|At 10 PM, October 23, 1918, the Canadian Pacific
passenger ship, the Princess Sophia left port at Scagway, Alaska
with 298 passengers, men, women and children, largely from Dawson City,
Yukon, and a crew of 65. It was during a blinding snow
storm. By 2AM October 24, she was steaming into an area known as
Vanderbilt Reef. Problem was that the Sophia did not
realize that they were so close to the Reef because they had not yet
detected a navigation error that had them 2 miles off course.
The Sophia struck and became stuck on the reef (see
picture at right). The Sophia's Captain Locke, sent
a telegraph message of their distress to the his Agent
in Juneau, who, in turn, despatched two ships to effect support to the Sophia.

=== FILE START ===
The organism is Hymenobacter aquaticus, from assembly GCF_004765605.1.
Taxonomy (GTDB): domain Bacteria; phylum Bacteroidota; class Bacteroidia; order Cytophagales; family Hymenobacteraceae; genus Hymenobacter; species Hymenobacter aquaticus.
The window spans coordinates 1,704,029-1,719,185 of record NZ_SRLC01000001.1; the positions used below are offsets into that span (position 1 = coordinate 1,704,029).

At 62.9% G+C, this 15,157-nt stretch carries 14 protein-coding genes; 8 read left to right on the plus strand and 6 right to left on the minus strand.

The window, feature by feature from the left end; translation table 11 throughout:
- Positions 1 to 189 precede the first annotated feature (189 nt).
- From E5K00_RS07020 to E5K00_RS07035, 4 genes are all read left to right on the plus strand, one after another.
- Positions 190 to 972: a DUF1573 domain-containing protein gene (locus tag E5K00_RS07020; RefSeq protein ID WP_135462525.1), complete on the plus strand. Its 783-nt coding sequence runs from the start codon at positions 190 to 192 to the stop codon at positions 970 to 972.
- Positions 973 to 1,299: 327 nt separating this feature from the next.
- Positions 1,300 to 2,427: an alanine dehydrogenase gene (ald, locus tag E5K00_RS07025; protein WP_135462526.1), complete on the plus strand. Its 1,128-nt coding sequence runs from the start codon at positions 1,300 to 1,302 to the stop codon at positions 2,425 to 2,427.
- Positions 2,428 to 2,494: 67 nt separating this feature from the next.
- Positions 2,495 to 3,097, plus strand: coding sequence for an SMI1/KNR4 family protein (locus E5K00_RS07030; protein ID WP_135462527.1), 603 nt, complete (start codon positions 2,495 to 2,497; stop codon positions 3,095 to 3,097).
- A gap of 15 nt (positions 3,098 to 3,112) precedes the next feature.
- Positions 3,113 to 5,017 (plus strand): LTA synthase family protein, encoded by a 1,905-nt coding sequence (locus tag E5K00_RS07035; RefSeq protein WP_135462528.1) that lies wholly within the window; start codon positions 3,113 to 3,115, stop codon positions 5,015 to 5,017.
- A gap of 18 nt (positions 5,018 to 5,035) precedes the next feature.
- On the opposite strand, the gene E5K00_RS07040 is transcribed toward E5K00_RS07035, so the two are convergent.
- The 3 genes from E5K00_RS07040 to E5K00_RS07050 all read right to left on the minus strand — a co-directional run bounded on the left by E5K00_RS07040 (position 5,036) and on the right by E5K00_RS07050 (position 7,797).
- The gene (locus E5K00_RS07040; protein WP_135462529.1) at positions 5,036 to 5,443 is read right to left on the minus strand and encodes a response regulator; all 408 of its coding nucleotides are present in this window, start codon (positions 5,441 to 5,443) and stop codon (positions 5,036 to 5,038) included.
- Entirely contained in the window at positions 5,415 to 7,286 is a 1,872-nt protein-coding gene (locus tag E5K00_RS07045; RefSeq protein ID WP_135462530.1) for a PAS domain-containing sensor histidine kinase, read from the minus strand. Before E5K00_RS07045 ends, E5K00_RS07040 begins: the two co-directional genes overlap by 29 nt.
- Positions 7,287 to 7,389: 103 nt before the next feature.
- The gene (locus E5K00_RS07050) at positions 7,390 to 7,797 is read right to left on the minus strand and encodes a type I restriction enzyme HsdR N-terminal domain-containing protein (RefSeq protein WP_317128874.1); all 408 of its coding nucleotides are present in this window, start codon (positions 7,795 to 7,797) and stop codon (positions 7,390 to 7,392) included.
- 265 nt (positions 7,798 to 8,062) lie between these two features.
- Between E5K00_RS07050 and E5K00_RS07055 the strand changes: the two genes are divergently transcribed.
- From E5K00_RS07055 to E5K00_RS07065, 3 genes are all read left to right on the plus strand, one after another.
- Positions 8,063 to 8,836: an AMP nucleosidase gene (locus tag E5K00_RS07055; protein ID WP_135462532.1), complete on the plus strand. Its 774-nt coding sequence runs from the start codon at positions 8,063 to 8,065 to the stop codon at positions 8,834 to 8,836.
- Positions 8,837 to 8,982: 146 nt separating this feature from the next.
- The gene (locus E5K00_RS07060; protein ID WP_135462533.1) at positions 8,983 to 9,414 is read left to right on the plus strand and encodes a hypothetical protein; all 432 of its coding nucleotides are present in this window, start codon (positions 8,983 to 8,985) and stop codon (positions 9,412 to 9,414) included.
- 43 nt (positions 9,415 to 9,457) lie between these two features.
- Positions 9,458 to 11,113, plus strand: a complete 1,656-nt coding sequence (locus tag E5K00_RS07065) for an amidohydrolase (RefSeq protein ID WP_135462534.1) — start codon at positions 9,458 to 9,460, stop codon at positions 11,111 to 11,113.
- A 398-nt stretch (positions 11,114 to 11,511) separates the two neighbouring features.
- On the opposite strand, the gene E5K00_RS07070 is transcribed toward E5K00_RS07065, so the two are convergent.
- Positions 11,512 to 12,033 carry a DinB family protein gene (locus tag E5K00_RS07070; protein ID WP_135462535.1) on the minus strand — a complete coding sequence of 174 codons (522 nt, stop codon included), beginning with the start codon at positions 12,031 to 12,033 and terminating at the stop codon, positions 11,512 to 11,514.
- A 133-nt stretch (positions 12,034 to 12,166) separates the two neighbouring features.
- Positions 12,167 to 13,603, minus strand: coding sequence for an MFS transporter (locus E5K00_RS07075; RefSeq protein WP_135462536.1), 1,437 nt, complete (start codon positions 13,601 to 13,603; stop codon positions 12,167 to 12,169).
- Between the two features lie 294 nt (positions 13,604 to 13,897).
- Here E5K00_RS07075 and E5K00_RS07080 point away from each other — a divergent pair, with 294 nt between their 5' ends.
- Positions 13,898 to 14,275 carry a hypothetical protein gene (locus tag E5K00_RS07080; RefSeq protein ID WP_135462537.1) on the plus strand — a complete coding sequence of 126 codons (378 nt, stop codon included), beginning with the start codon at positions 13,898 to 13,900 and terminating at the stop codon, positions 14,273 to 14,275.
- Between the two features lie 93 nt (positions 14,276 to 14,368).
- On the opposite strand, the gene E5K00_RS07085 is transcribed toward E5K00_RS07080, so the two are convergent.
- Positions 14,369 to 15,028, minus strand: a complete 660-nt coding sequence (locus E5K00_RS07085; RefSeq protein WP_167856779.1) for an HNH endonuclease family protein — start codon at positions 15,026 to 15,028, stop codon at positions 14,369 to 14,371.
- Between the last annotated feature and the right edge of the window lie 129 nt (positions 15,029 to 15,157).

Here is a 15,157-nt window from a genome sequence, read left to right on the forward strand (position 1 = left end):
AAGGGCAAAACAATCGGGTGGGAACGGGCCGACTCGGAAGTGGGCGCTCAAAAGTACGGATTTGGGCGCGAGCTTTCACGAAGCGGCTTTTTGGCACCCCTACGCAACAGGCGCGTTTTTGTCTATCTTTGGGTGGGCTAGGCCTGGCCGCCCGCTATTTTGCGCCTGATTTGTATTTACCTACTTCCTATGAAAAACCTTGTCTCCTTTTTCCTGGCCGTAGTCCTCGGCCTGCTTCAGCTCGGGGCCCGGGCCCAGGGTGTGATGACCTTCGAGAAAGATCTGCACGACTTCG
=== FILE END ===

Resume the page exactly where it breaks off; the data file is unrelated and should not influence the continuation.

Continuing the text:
The two ships, the King and Winge, and the Cedar, arrived
on scene but were unable to assist due to the heavy seas. Both
vessels anchored close by with their lights burning, to offer moral
support to the Sophia. By morning the storm had grown worse
and the two support vessels were forced to leave.
When the support vessels returned the next morning, August 25, they
were horrified to find that the Sophia had sunk. All that
remained to see was the Mast sticking up out of the water (see
picture at left). All the passengers and crew were lost!
The only survivor of the Princess Sophia was a small dog which had
swum to a local island and was recovered a few days later.